Art Type
Media / Materials
Year Completed
Des Moines Art Center Permanent Collections; Gift of John and Mary Pappajohn, 2015.7
Latitude & Longitude
41.58537631208454, -93.63469496369362
Location Description
Along Grand Avenue, between 13th and 15th Streets


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Like “Juno,” all Butterfield’s full-sized horses each have their own names and personalities. They are often described as being distant, reflective, inviting; mystical, spiritual, intangible; playful, peaceful, graceful. They are never associated with people, with riders, and are often portrayed as if they were unaware of a human’s presence.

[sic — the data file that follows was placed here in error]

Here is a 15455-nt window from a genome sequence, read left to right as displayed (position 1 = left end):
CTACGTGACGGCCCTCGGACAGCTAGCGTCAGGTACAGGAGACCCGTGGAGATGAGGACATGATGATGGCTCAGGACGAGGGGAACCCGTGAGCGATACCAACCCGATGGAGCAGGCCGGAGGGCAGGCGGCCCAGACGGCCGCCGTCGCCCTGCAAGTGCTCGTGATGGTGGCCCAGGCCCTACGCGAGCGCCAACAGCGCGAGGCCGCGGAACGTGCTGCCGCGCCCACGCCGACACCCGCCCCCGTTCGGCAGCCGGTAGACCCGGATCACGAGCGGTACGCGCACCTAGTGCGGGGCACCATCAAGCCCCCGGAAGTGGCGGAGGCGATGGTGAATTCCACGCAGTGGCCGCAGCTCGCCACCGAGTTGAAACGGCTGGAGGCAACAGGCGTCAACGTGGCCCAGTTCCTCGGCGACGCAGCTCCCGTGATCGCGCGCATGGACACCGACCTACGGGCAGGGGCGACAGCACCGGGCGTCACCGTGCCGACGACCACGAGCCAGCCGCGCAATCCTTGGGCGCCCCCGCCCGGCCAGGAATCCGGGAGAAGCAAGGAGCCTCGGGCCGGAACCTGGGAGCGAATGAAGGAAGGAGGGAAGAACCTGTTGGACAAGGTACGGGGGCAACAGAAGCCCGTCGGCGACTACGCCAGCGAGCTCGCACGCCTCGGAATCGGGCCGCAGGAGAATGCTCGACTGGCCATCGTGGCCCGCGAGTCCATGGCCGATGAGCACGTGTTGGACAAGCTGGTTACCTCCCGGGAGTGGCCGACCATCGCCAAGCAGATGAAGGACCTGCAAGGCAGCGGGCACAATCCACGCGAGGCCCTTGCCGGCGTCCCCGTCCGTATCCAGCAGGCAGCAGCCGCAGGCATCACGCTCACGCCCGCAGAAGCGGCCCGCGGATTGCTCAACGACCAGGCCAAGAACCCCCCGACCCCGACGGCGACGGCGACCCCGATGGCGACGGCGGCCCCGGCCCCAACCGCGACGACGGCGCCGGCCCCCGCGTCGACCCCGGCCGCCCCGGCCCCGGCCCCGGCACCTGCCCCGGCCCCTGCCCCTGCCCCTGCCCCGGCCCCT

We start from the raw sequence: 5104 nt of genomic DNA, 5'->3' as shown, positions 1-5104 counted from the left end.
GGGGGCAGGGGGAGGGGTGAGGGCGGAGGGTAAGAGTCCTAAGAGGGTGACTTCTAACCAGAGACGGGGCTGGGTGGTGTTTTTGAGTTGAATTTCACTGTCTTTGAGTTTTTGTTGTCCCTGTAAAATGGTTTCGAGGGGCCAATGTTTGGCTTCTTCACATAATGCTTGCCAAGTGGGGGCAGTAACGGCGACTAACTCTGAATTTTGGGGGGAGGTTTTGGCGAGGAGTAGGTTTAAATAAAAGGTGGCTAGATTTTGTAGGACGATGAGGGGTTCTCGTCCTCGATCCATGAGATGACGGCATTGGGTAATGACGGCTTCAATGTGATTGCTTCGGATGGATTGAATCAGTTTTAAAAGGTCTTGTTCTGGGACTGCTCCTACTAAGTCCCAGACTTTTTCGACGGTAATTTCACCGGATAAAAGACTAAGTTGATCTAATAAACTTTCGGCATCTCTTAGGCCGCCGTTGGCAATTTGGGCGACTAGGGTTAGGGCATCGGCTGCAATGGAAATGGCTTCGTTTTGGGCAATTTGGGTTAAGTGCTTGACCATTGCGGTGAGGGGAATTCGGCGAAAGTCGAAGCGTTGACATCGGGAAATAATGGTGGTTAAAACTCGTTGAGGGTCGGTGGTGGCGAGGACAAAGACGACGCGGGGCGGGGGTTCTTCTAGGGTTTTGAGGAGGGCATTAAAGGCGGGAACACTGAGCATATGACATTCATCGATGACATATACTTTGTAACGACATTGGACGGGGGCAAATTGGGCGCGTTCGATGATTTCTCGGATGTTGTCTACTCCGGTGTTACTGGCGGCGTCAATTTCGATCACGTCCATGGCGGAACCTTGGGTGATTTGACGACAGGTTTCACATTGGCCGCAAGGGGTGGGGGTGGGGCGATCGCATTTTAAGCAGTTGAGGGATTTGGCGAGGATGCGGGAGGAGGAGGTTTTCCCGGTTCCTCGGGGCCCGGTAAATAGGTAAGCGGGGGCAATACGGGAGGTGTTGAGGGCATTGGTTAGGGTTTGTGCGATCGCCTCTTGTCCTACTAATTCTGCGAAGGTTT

Deborah Butterfield’s casting process: Butterfield assembles the original by fastening logs, branches, sticks, planks and boards onto an armature that gives the basic posture of the particular horse. The piece is photographed from all sides and angles, particularly the areas where individual pieces are joined. These photographs are used to reconstruct the various elements after casting. A bronze casting of a wood stick is made by taking the natural wood and covering it with ceramic-shell molding material, which is capable of picking up exacting detail. The wood is completely burned away during firing.